The Agenda / Global
Sustainable materials, Hollywood campuses and posthumous acclaim for Portuguese designer Daciano da Costa.
design ––– la
Universities catering to film and TV students know that high-end facilities are essential when it comes to attracting talent. But if the work of architecture studio Skidmore, Owings & Merrill (som) at Loyola Marymount University (lmu) in Los Angeles is anything to go by, a campus that supports educational discourse is equally important.
For the Howard B Fitzpatrick Pavilion, which houses lmu’s School of Film and Television, som created stop-motion, film and camera-directing studios, post-production and animation labs, and an intimate 80-seat theatre next to a new outdoor-performance space. There’s also a semi-transparent brise-soleil that shades outdoor areas.
The open-air social space allows those at the school to share ideas before testing them in the state-of-the-art facilities. “It is always invigorating to collaborate with lmu’s faculty, staff and campus at large,” says Carlos Madrid iii, som’s senior associate principal. “The design is a flexible, technology-driven facility that prioritises the social experience.”
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furniture ––– portugal
The designer Daciano da Costa built up an impressive body of work in the second half of the 20th century in his native Portugal, creating furnishings that appear in notable buildings such as Lisbon’s Centro Cultural Belém. The value and demand for the work of the late designer has grown in recent years. But how does a designer rise to prominence after their death?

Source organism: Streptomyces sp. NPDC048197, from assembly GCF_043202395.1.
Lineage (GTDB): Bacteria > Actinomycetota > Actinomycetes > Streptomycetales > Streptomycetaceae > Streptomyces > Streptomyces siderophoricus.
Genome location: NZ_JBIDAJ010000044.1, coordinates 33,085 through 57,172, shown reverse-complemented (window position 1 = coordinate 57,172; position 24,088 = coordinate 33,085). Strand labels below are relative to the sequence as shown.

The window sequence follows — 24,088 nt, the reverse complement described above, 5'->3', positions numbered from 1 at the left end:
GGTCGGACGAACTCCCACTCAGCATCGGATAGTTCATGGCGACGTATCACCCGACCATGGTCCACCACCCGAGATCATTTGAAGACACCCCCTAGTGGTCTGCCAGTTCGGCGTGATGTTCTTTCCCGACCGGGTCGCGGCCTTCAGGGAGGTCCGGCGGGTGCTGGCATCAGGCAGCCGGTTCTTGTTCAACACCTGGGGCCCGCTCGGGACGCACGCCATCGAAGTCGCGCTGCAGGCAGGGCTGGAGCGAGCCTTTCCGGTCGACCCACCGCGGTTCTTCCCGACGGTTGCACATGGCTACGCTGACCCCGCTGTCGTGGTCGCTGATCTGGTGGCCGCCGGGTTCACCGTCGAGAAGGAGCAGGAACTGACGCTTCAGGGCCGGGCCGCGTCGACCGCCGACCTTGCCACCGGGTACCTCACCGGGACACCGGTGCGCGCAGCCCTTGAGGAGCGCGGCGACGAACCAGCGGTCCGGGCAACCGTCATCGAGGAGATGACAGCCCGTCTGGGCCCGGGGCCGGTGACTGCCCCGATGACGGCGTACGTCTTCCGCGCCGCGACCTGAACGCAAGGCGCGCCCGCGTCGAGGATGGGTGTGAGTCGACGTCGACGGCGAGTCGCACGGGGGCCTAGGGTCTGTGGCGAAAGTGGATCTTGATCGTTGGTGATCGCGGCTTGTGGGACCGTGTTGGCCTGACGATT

With Da Costa, it’s thanks in part to his daughter, Inês Cottinelli, who is charged with caring for his archive. Her latest efforts have seen two of her father’s chairs enter the permanent collection of the Vitra Design Museum. Visitors to the Swiss institution can now admire the sleek, modernist lines of Da Costa’s Quadratura Chair from 1971 and his Chair Alvor Hotel (pictured) from 1967. Their presence is a reminder that designers past and present need advocates for their work; without them it’s hard to win commissions or, in this case, appear in leading museums.
nic monisse on...
Has the word “sustainability” lost its meaning? For our manufacturing report in this issue (see page 129), we spoke to James Campbell, managing director of Halley Stevensons, a Scottish fabric firm making a large portion of its waxed cotton from waste products, and with a small ecological impact, who said that he was reluctant to use the word “sustainability” when describing his firm’s approach. Fatigue with the term comes from too many designers and brands using it as a way of selling products that offer sub-par experiences but green credentials. I’ve seen chairs made from recycled coffee grounds and light fixtures grown from mushrooms; both have no carbon footprint but that doesn’t mean that you want them in your house.
“Designers should focus on a product’s performance and then find the sustainable systems and materials that meet those needs”
So, what do we want? I’ve realised that it’s “sustainability without compromise”. It was a phrase that Suri co-founder Mark Rushmore recently mentioned to me when talking about how his sustainable toothbrush company has boomed. He explained that he had looked to Tesla for inspiration; for the longest time, consumers didn’t want electric vehicles despite their green credentials until, that is, the US car manufacturer created one that could go faster than most petrol-powered automobiles. Rushmore took this idea and ran with it, designing a toothbrush that feels beautiful, brushes teeth exceptionally and just so happens to be reparable and made with plant-based materials. In this case, having cleaner teeth has also allowed users to go green – and Rushmore is convinced that it’s the former not the latter that draws his customers in.
Is this how we give meaning back to sustainability? If we look to Tesla and Suri for inspiration, it’s clear that designers should focus on a product’s performance and then find the sustainable systems and materials that meet those practical needs. And if those systems or materials don’t exist, maybe there’s a chance to take a leaf out of Halley Stevensons’ book and make your own. Your product, consumers and the world will all be better for it.
Images: Atelier Daciano da Costa, SOM